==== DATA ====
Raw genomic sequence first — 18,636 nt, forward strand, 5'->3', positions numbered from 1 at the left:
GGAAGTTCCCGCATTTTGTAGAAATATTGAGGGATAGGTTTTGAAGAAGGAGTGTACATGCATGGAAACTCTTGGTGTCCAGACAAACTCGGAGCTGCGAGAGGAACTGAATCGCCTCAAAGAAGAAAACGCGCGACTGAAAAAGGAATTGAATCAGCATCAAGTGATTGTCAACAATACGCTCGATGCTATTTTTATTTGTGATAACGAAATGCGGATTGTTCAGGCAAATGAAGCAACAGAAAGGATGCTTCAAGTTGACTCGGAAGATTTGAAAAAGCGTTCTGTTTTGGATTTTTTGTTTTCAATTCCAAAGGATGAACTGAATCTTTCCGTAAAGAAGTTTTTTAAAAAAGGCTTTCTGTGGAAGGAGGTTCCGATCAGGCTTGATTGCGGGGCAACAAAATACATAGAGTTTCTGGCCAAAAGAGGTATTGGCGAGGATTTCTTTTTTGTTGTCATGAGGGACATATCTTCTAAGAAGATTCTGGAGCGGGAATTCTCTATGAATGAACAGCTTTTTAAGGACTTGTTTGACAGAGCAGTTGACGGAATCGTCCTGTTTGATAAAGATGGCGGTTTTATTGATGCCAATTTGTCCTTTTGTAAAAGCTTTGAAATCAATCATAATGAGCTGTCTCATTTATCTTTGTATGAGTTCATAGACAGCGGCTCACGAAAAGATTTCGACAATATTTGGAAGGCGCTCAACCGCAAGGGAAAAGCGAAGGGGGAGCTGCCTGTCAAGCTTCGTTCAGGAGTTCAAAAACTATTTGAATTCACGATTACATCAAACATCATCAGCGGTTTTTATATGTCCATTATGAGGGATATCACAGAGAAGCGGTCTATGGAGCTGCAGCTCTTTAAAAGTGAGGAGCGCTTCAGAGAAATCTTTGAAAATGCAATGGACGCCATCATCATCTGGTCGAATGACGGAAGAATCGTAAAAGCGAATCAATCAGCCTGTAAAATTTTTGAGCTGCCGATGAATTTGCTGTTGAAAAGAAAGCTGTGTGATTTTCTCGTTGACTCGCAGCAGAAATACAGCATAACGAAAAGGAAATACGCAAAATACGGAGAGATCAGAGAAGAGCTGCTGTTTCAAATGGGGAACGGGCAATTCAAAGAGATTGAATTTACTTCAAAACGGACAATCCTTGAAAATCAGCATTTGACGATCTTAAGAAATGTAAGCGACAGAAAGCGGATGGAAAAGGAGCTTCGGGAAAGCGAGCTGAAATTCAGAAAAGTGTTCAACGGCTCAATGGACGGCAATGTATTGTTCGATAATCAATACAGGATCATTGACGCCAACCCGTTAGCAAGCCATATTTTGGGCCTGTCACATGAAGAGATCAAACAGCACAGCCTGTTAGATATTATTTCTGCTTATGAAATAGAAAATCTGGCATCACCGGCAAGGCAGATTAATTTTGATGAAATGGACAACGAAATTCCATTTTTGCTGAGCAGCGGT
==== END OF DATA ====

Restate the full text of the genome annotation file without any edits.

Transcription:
Raw genomic sequence first — 18,636 nt, forward strand, 5'->3', positions numbered from 1 at the left:
GGAAGTTCCCGCATTTTGTAGAAATATTGAGGGATAGGTTTTGAAGAAGGAGTGTACATGCATGGAAACTCTTGGTGTCCAGACAAACTCGGAGCTGCGAGAGGAACTGAATCGCCTCAAAGAAGAAAACGCGCGACTGAAAAAGGAATTGAATCAGCATCAAGTGATTGTCAACAATACGCTCGATGCTATTTTTATTTGTGATAACGAAATGCGGATTGTTCAGGCAAATGAAGCAACAGAAAGGATGCTTCAAGTTGACTCGGAAGATTTGAAAAAGCGTTCTGTTTTGGATTTTTTGTTTTCAATTCCAAAGGATGAACTGAATCTTTCCGTAAAGAAGTTTTTTAAAAAAGGCTTTCTGTGGAAGGAGGTTCCGATCAGGCTTGATTGCGGGGCAACAAAATACATAGAGTTTCTGGCCAAAAGAGGTATTGGCGAGGATTTCTTTTTTGTTGTCATGAGGGACATATCTTCTAAGAAGATTCTGGAGCGGGAATTCTCTATGAATGAACAGCTTTTTAAGGACTTGTTTGACAGAGCAGTTGACGGAATCGTCCTGTTTGATAAAGATGGCGGTTTTATTGATGCCAATTTGTCCTTTTGTAAAAGCTTTGAAATCAATCATAATGAGCTGTCTCATTTATCTTTGTATGAGTTCATAGACAGCGGCTCACGAAAAGATTTCGACAATATTTGGAAGGCGCTCAACCGCAAGGGAAAAGCGAAGGGGGAGCTGCCTGTCAAGCTTCGTTCAGGAGTTCAAAAACTATTTGAATTCACGATTACATCAAACATCATCAGCGGTTTTTATATGTCCATTATGAGGGATATCACAGAGAAGCGGTCTATGGAGCTGCAGCTCTTTAAAAGTGAGGAGCGCTTCAGAGAAATCTTTGAAAATGCAATGGACGCCATCATCATCTGGTCGAATGACGGAAGAATCGTAAAAGCGAATCAATCAGCCTGTAAAATTTTTGAGCTGCCGATGAATTTGCTGTTGAAAAGAAAGCTGTGTGATTTTCTCGTTGACTCGCAGCAGAAATACAGCATAACGAAAAGGAAATACGCAAAATACGGAGAGATCAGAGAAGAGCTGCTGTTTCAAATGGGGAACGGGCAATTCAAAGAGATTGAATTTACTTCAAAACGGACAATCCTTGAAAATCAGCATTTGACGATCTTAAGAAATGTAAGCGACAGAAAGCGGATGGAAAAGGAGCTTCGGGAAAGCGAGCTGAAATTCAGAAAAGTGTTCAACGGCTCAATGGACGGCAATGTATTGTTCGATAATCAATACAGGATCATTGACGCCAACCCGTTAGCAAGCCATATTTTGGGCCTGTCACATGAAGAGATCAAACAGCACAGCCTGTTAGATATTATTTCTGCTTATGAAATAGAAAATCTGGCATCACCGGCAAGGCAGATTAATTTTGATGAAATGGACAACGAAATTCCATTTTTGCTGAGCAGCGGT